When Paul spoke of forgetting those things which are behind, this was an allusion here undoubtedly to the Grecian races. One running to secure the prize would not stop to look behind him to see how much ground he had run over, or who of his competitors had fallen or lingered in the way. He would keep his eye steadily on the prize, and strain every nerve that he might obtain it. If his attention was diverted for a moment from that, it would hinder his flight and might be the means of his losing the crown. So the apostle says it was with him. He looked onward to the prize. He fixed the eye intently on that. It was the single object in his view, and he did not allow his mind to be diverted from that by anything – not even by the contemplation of the past. He did not stop to think of the difficulties which he had overcome or the troubles which he had met, but he thought of what was yet to be accomplished.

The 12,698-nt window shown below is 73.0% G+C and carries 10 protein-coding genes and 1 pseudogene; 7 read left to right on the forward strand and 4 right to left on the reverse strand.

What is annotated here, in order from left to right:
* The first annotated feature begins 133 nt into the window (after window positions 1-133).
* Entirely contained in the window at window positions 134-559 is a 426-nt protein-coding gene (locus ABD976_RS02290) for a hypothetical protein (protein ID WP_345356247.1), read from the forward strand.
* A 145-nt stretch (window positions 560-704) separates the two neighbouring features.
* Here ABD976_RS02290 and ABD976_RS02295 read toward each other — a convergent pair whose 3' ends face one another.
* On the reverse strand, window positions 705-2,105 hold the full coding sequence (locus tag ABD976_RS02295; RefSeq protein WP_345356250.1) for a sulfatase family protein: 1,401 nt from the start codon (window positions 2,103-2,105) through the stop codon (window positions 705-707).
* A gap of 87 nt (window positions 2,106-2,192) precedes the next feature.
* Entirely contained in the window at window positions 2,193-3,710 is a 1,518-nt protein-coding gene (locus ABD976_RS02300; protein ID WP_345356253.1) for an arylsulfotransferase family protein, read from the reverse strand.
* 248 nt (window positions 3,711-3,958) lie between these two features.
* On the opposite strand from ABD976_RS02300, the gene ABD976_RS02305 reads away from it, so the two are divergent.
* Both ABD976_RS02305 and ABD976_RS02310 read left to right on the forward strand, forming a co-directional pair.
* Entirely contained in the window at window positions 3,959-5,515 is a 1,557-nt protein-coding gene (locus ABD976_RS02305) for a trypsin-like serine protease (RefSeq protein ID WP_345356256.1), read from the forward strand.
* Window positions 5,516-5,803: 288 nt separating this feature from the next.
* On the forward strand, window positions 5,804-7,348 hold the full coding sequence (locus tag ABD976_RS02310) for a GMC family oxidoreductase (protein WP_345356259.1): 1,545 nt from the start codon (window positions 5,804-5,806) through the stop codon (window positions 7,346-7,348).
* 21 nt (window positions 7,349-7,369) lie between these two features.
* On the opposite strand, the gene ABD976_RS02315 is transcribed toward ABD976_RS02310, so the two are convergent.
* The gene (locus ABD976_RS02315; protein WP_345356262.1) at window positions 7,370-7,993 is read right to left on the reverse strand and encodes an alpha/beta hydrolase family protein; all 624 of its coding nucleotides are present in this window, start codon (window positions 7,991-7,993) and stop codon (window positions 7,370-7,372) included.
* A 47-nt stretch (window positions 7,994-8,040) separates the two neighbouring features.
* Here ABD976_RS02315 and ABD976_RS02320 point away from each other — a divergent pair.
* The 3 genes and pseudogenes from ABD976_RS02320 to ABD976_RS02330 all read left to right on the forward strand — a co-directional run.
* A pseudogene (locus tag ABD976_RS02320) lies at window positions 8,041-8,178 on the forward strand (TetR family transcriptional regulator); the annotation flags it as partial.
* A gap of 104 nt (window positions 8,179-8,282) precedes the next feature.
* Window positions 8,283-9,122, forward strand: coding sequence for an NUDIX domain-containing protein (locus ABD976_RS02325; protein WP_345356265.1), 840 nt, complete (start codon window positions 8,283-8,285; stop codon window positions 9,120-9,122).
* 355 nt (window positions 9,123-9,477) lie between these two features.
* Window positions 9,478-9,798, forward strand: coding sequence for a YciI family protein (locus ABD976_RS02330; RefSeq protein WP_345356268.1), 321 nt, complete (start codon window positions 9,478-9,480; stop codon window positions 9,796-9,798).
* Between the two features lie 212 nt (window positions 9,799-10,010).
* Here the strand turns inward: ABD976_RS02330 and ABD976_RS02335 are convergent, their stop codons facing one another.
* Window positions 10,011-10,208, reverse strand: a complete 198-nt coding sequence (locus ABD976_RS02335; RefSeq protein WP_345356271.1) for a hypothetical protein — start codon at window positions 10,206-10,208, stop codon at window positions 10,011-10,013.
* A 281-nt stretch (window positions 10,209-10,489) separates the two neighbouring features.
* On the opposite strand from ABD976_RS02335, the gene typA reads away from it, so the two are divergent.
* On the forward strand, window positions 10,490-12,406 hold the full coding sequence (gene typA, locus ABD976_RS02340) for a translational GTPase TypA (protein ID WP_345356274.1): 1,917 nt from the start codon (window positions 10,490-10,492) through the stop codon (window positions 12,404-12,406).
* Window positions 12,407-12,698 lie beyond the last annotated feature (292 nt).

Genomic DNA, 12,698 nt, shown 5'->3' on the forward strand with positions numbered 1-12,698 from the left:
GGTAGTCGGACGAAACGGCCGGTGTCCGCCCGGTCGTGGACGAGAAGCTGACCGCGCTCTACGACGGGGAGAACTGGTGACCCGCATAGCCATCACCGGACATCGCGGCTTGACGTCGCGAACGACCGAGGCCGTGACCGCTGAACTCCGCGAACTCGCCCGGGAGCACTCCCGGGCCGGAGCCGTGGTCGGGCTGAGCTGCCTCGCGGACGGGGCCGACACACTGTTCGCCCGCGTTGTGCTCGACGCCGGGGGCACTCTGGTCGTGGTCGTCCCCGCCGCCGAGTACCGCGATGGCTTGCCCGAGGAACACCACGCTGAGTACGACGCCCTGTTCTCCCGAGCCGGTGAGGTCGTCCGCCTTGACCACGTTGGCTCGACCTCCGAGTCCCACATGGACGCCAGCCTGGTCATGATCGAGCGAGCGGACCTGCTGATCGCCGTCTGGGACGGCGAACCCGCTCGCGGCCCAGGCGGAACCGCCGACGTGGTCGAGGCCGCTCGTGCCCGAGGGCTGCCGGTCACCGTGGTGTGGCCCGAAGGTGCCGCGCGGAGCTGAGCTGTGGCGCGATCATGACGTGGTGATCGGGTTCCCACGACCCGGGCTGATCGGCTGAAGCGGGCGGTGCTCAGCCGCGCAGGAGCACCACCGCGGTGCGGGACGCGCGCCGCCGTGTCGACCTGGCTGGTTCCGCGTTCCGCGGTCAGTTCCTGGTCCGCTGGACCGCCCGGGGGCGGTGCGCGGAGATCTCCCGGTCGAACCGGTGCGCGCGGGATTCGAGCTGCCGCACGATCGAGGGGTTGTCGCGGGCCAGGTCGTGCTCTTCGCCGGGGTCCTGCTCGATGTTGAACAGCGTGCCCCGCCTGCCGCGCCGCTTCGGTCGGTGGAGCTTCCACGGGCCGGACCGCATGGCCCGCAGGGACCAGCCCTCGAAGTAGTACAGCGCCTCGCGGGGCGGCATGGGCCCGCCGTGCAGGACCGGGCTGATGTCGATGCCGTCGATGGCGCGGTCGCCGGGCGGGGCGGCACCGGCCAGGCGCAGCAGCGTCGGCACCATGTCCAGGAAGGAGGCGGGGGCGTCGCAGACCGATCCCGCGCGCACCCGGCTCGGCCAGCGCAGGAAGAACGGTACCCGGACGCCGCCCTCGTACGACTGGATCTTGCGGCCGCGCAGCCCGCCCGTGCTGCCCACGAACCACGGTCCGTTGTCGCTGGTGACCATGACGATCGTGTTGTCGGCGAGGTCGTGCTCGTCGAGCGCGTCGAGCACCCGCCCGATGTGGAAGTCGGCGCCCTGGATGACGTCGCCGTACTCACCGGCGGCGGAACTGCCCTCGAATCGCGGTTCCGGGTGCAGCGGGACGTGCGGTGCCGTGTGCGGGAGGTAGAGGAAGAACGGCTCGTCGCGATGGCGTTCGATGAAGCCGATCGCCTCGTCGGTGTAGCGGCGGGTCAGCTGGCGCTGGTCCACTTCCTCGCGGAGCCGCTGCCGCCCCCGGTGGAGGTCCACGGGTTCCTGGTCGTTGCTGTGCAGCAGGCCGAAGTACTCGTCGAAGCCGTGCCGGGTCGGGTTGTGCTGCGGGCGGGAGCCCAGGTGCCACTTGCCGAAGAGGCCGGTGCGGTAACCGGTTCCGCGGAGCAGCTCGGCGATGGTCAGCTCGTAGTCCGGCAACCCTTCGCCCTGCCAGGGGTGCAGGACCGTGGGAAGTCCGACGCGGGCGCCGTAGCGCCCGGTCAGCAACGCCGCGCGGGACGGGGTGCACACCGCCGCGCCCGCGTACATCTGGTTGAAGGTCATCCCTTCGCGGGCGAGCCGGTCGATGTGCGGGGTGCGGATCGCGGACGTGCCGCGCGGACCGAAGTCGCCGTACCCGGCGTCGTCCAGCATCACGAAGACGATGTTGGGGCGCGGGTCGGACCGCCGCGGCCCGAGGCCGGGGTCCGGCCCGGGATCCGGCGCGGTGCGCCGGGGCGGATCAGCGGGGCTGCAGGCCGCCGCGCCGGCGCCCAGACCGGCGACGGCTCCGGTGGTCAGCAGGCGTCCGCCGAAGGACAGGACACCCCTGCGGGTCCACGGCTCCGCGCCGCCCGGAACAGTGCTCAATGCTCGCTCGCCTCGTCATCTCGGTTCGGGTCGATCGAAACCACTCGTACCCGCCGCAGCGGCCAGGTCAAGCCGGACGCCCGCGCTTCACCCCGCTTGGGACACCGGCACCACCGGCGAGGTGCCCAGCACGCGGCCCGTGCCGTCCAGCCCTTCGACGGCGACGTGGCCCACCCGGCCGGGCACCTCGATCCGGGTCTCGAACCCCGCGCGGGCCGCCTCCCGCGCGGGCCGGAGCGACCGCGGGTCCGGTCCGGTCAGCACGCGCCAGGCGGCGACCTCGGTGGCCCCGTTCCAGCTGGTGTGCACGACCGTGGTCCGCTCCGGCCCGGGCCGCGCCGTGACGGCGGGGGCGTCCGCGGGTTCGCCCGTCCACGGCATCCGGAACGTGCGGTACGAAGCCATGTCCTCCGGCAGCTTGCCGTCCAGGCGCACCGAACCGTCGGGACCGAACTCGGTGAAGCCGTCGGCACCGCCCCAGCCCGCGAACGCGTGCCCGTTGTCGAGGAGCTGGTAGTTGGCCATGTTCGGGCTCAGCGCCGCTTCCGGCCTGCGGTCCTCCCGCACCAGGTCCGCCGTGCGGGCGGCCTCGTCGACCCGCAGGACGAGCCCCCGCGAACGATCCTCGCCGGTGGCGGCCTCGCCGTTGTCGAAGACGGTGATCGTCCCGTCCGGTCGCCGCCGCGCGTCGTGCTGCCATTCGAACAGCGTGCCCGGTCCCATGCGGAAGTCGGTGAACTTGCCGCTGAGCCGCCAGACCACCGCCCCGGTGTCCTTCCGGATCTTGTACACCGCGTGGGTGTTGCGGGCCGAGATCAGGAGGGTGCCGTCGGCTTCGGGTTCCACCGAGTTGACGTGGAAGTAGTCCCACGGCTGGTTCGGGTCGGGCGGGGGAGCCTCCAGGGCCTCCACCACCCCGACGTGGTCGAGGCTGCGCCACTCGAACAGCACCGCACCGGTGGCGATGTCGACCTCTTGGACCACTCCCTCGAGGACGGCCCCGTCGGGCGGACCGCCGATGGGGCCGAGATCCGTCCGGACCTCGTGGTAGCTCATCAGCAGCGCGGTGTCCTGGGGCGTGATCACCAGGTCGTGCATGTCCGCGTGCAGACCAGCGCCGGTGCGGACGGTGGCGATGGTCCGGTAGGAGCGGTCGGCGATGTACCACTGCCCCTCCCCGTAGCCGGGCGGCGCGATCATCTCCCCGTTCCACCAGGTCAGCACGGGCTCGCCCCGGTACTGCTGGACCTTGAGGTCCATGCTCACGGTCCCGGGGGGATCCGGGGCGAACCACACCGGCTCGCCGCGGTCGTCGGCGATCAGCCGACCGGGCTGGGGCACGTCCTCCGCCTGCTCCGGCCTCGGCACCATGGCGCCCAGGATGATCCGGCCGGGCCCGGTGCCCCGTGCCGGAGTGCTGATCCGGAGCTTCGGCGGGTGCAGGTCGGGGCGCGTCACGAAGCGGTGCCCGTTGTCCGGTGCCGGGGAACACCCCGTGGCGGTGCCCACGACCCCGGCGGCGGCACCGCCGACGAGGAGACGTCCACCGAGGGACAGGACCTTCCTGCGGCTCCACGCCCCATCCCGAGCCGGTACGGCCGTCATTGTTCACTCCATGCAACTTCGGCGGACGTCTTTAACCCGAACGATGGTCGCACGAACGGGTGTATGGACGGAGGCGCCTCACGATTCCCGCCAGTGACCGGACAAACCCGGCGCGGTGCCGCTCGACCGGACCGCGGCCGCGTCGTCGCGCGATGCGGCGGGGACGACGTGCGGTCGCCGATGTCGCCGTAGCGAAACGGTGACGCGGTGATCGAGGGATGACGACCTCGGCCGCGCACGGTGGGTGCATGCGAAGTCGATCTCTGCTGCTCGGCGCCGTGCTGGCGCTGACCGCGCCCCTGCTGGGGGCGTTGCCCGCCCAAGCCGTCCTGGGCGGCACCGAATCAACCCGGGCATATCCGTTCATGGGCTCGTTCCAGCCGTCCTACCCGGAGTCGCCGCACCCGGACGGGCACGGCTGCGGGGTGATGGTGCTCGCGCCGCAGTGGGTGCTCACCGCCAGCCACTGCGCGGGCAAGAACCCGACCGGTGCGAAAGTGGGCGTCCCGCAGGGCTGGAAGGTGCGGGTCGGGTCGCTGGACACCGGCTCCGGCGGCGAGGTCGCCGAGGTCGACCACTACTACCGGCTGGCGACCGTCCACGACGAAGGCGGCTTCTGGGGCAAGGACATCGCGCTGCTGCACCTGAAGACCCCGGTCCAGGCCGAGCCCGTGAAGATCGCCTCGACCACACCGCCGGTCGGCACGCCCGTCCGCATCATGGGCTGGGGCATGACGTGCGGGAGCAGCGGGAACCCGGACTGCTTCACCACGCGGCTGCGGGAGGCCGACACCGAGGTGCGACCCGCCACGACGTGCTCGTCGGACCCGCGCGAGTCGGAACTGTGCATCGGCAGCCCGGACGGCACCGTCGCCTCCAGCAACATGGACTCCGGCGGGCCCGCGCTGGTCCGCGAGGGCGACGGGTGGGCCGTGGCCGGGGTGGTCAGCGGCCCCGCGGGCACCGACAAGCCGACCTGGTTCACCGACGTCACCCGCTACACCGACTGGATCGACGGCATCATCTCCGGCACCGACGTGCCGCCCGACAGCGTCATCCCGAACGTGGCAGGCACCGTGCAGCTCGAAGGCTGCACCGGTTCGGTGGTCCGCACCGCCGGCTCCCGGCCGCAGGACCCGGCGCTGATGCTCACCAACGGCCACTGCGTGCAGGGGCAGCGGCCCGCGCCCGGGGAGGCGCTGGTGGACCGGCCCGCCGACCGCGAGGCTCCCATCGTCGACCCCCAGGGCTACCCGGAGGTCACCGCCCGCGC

This does not mean that he would not have regarded a proper contemplation of the past life as useful and profitable for a Christian (compare the notes at Eph_2:11), but that he would not allow any reference to the past to interfere with the one great effort to win the prize. It may be, and is, profitable for a Christian to look over the past mercies of God to his soul, in order to awaken emotions of gratitude in the heart, and to think of his shortcomings and errors, to produce penitence and humility. But none of these things should be allowed for one moment to divert the mind from the purpose to win the incorruptible crown. And it may be remarked in general, that a Christian will make more rapid advances in piety by looking forward than by looking backward. Forward we see everything to cheer and animate us – the crown of victory, the joys of heaven, the society of the blessed – the Saviour beckoning to us and encouraging us.